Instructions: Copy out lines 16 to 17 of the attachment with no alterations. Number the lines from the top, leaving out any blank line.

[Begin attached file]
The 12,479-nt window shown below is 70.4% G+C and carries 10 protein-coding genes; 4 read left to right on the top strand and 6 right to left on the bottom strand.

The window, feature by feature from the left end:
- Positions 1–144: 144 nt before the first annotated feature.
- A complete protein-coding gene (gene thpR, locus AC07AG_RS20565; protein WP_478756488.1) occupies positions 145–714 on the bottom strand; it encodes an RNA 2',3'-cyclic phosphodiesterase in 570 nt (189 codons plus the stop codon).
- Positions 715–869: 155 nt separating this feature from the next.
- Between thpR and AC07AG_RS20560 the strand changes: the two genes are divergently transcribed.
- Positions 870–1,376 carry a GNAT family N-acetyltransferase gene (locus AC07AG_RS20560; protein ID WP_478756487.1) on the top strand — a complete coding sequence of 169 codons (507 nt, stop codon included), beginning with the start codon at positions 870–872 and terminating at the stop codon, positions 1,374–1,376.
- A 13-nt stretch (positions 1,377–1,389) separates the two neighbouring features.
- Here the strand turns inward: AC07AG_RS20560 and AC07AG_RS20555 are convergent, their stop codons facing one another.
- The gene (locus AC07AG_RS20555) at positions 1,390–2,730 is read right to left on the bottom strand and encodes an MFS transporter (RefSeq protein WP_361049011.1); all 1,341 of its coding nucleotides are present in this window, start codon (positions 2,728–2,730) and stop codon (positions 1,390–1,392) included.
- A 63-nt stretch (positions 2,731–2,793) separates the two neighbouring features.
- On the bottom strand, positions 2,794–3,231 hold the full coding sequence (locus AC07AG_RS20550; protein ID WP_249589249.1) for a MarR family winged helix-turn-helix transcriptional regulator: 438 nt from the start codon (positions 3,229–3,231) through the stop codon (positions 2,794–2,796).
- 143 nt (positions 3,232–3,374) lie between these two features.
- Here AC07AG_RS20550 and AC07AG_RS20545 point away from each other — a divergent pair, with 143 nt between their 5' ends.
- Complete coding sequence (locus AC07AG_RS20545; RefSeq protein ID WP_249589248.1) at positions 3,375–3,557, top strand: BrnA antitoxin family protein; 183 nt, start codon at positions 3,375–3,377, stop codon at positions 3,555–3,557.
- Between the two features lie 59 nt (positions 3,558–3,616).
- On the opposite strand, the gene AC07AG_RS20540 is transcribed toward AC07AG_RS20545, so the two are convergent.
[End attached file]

- Between the two features lie 59 nt (positions 3,558–3,616).
- On the opposite strand, the gene AC07AG_RS20540 is transcribed toward AC07AG_RS20545, so the two are convergent.